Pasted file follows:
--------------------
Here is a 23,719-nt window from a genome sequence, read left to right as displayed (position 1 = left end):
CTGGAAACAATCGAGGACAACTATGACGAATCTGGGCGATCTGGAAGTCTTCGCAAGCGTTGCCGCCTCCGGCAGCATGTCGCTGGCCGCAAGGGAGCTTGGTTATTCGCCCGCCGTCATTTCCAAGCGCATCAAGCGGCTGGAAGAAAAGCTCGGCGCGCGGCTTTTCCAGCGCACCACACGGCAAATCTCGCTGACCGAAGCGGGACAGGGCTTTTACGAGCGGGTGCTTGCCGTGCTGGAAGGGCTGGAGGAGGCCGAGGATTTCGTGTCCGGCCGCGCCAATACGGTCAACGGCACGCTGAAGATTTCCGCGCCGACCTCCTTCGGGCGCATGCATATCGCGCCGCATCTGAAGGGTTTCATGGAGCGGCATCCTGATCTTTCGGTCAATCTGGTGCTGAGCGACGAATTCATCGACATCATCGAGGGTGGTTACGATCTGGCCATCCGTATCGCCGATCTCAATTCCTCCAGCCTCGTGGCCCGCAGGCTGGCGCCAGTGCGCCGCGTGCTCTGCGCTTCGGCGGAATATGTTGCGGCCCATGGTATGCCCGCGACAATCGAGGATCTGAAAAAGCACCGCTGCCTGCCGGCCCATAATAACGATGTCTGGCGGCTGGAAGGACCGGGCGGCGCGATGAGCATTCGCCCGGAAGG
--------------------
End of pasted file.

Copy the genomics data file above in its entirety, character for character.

Here is a 23,719-nt window from a genome sequence, read left to right as displayed (position 1 = left end):
CTGGAAACAATCGAGGACAACTATGACGAATCTGGGCGATCTGGAAGTCTTCGCAAGCGTTGCCGCCTCCGGCAGCATGTCGCTGGCCGCAAGGGAGCTTGGTTATTCGCCCGCCGTCATTTCCAAGCGCATCAAGCGGCTGGAAGAAAAGCTCGGCGCGCGGCTTTTCCAGCGCACCACACGGCAAATCTCGCTGACCGAAGCGGGACAGGGCTTTTACGAGCGGGTGCTTGCCGTGCTGGAAGGGCTGGAGGAGGCCGAGGATTTCGTGTCCGGCCGCGCCAATACGGTCAACGGCACGCTGAAGATTTCCGCGCCGACCTCCTTCGGGCGCATGCATATCGCGCCGCATCTGAAGGGTTTCATGGAGCGGCATCCTGATCTTTCGGTCAATCTGGTGCTGAGCGACGAATTCATCGACATCATCGAGGGTGGTTACGATCTGGCCATCCGTATCGCCGATCTCAATTCCTCCAGCCTCGTGGCCCGCAGGCTGGCGCCAGTGCGCCGCGTGCTCTGCGCTTCGGCGGAATATGTTGCGGCCCATGGTATGCCCGCGACAATCGAGGATCTGAAAAAGCACCGCTGCCTGCCGGCCCATAATAACGATGTCTGGCGGCTGGAAGGACCGGGCGGCGCGATGAGCATTCGCCCGGAAGG